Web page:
Zach Anner wants you to know something: It’s probably easier living with cerebral palsy than being a Bills fan. Zach knows he’ll never walk again, but the hope that the Bills may one day win the Super Bowl is almost too painful to contemplate. Cerebral palsy is, after all, “the sexisest of the palsies.”
The Kenmore native is something of a new media star, patching together a career on YouTube that propelled him into the national spotlight winning an Oprah Winfrey Show competition to start his own show in 2011. He’s a comic, a TV host, and, as Lena Dunham of Girls says, “He’s also a great fucking writer.” Last month, his first book—If at Birth You Don’t Succeed—was released and he’s embarked on a reading tour to anywhere that wants him, including so far Los Angeles, New York City, San Antonio, Houston, and Minnesota.
But more than a writer or a comic, Anner’s experiences have turned him into an optimist. Every Monday morning, he releases a short video to YouTube called “Top of the Monday” through Rainn Wilson’s media company SoulPancake. It’s an attempt at the lighter side of the news. Anner describes it as “a fun, breakfasty version of The Daily Show.” Even a negative review in his hometown Buffalo News couldn’t bring him down.
But more than a writer or a comic, Anner’s experiences have turned him into an optimist. Every Monday morning, he releases a short video to YouTube called “Top of the Monday” through Rainn Wilson’s media company SoulPancake. It’s an attempt at the lighter side of the news. Anner describes it as “a fun, breakfasty version of The Daily Show. Even a negative review in his hometown Buffalo News couldn’t bring him down.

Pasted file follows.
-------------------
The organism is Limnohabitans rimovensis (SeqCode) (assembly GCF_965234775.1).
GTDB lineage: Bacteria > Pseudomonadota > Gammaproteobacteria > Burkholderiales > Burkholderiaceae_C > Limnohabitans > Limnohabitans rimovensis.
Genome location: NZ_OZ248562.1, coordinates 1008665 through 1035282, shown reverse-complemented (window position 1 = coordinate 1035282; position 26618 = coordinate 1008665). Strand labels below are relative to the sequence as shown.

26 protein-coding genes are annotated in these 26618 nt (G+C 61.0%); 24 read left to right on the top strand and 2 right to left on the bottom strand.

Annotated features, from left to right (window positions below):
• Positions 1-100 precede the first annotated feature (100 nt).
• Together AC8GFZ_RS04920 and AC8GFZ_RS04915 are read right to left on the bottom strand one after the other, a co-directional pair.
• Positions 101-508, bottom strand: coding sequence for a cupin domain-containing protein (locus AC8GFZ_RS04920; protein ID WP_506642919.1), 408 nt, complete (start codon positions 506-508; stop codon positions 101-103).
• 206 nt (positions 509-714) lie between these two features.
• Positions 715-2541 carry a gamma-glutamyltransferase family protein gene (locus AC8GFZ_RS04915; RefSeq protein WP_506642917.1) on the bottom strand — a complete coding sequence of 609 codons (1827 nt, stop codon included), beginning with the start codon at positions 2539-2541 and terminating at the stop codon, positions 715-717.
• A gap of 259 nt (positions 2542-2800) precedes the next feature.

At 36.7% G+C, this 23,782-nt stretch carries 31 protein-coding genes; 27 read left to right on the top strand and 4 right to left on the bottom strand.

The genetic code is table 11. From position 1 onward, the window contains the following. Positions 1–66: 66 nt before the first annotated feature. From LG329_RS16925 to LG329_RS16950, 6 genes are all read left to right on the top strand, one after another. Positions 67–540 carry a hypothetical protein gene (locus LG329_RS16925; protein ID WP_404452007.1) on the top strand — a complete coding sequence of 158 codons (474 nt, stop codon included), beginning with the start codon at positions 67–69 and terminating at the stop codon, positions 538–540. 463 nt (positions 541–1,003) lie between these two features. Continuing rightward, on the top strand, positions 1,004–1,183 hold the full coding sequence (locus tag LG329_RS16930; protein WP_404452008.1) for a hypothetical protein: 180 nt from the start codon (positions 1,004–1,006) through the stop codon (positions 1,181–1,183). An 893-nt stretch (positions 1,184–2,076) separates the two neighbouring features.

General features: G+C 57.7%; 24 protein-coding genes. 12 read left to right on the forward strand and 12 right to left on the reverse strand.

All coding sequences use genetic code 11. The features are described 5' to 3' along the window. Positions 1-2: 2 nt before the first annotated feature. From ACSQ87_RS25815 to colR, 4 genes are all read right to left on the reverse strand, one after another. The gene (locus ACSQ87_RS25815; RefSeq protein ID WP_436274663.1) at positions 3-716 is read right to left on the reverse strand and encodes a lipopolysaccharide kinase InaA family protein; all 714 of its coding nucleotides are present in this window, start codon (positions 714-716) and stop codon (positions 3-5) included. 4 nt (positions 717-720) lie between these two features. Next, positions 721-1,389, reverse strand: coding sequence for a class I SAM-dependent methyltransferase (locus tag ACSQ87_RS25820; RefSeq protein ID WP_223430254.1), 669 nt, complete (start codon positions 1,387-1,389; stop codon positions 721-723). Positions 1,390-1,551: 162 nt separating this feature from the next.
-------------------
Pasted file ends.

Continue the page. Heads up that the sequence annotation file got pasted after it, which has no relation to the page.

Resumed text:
Zach spoke with The Public by phone this week to talk candidly—as if he knows another way—about his life and book, and how he built an education, a career, and a life after dropping out of high school.
People magazine calls you a comic, and you have a brand new book, but you moved to Austin to break into the video and television industry. Do you enjoy being hard to classify this way?
I do. There’s no through-line to my work other than the fact that I try to give a voice to people that may not have it by being silly. If I’m passionate about something, or, if I want to be ridiculous I’ll be ridiculous. If I want to do a show on world religions, I’ll do that too because it all comes from the same need to help people see broader perspectives. That’s the thing, I didn’t know if writing a book was the best thing [for me to do]. How do you balance the crude and vulgar humor with the heart and soul? I’m even confused by it sometimes. The lesson is that people are complex.
There’s a chapter about manscaping in the book and the horrible manscaping incident that I had. And I’m like, “If I’m going to write a chapter about shaving my balls, I better make sure that it’s emotionally valid to tell this story.” It’s called “With Apologies to Gene Shalit” because I call my unshaven undercarriage Gene Shalit. Really, there’s an emotional weight to the story. I didn’t lose my virginity until age 29 because I had all of these emotional walls up and I was so concerned about “No one’s gonna like me for me because of this body I have.” Because of the CP. And it was me doing this mindfuck on myself, and sabotaging myself because I didn’t feel I was worthy. So at that point I figured I could write this story that was on its surface about shaving my balls, and then put in this deeper truth.